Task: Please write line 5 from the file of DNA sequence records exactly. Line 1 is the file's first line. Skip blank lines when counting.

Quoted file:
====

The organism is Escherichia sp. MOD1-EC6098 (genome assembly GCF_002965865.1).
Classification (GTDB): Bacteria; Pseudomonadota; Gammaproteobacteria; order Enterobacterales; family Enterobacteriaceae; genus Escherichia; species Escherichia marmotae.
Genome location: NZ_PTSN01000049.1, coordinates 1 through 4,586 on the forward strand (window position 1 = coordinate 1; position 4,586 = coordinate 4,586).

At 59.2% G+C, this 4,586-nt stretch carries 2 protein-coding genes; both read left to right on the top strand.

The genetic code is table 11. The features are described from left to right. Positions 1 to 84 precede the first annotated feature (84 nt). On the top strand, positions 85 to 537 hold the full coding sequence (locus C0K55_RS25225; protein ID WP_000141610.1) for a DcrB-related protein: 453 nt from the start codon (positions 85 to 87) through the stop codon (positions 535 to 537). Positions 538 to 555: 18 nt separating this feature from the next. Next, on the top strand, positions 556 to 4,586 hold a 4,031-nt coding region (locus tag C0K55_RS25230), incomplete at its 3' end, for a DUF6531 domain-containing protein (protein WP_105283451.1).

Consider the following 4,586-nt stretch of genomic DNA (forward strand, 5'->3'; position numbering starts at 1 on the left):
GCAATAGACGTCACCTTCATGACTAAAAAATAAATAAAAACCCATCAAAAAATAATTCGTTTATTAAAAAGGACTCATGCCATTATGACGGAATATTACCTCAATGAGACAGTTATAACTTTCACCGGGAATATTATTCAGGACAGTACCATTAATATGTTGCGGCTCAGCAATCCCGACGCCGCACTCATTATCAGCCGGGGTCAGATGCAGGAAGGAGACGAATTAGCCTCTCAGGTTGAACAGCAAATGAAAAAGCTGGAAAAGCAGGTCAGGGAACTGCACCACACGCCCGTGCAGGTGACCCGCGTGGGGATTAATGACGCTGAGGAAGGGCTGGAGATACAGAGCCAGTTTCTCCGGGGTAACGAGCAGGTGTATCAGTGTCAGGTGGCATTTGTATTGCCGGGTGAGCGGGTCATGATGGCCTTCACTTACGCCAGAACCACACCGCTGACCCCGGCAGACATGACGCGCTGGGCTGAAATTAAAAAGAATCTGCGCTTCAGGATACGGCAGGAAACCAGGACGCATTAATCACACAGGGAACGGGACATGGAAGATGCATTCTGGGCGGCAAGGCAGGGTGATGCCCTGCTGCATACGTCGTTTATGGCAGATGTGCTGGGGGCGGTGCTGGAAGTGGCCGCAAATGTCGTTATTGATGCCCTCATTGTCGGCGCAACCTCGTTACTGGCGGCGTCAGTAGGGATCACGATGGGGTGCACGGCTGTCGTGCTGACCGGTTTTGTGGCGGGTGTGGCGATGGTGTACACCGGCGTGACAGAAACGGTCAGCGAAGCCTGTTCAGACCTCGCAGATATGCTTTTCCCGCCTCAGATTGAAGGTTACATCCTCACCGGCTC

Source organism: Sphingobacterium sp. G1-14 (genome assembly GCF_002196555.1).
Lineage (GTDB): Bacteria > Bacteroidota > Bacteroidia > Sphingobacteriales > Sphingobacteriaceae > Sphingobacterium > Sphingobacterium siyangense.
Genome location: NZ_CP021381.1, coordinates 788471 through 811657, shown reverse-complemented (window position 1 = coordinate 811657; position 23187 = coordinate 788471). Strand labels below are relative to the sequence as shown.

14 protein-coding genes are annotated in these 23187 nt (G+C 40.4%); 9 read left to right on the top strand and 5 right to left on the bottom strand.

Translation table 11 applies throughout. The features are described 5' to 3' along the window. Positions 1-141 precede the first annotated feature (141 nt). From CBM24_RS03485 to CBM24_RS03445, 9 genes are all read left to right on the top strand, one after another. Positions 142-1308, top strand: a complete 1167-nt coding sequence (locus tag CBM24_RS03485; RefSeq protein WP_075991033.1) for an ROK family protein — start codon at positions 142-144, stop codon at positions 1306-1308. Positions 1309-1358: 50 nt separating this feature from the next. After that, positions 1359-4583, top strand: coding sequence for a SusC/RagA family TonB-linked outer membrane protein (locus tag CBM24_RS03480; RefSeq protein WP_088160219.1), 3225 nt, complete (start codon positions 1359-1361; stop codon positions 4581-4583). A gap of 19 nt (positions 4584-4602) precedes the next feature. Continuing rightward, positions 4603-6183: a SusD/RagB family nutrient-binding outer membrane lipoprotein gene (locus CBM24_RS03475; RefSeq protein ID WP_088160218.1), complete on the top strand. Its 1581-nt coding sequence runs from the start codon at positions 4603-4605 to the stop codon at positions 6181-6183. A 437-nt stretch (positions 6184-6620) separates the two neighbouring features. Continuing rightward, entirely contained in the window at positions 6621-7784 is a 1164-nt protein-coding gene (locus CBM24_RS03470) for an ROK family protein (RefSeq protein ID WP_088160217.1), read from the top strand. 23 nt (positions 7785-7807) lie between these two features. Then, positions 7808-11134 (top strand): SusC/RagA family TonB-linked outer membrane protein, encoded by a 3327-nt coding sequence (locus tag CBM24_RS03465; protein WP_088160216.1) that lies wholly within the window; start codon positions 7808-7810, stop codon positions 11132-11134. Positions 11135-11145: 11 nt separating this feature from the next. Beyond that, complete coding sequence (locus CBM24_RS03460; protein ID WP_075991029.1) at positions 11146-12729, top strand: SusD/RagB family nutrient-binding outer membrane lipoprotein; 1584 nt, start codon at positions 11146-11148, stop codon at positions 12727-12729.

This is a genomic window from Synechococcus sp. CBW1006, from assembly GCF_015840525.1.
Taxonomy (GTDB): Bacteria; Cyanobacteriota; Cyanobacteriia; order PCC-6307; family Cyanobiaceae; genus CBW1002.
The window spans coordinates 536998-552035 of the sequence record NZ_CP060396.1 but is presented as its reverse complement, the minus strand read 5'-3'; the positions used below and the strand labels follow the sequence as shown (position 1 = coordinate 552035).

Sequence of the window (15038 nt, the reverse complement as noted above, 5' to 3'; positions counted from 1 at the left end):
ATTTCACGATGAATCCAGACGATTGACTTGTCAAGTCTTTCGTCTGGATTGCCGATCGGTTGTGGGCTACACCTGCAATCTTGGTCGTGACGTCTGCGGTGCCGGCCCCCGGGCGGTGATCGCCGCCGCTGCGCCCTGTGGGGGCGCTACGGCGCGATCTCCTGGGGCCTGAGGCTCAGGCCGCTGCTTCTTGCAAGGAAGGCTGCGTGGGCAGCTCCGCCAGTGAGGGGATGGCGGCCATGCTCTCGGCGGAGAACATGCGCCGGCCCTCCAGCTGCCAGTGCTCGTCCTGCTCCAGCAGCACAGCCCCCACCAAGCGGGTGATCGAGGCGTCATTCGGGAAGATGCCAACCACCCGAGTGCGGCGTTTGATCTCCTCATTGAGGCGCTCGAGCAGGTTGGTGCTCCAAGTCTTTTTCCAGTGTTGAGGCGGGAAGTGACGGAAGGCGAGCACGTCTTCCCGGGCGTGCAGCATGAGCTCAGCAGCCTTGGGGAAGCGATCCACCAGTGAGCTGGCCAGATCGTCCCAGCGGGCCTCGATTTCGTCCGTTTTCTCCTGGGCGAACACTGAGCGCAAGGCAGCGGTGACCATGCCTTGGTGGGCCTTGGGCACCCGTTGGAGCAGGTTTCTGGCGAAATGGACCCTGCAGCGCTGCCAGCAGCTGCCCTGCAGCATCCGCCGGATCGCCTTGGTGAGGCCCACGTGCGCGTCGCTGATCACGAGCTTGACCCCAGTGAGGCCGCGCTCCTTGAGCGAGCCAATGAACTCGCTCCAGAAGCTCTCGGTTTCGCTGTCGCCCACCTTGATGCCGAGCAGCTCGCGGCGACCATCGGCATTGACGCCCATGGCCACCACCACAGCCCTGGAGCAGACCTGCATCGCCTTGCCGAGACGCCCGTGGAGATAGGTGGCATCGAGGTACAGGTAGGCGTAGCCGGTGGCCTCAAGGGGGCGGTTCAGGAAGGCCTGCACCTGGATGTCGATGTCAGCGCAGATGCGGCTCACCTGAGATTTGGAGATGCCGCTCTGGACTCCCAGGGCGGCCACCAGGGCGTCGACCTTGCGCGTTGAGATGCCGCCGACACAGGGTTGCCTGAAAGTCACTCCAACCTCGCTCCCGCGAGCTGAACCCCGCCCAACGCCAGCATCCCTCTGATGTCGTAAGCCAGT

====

The genetic code is table 11. The features are described from left to right. Positions 1 to 84 precede the first annotated feature (84 nt). On the top strand, positions 85 to 537 hold the full coding sequence (locus C0K55_RS25225; protein ID WP_000141610.1) for a DcrB-related protein: 453 nt from the start codon (positions 85 to 87) through the stop codon (positions 535 to 537). Positions 538 to 555: 18 nt separating this feature from the next. Next, on the top strand, positions 556 to 4,586 hold a 4,031-nt coding region (locus tag C0K55_RS25230), incomplete at its 3' end, for a DUF6531 domain-containing protein (protein WP_105283451.1).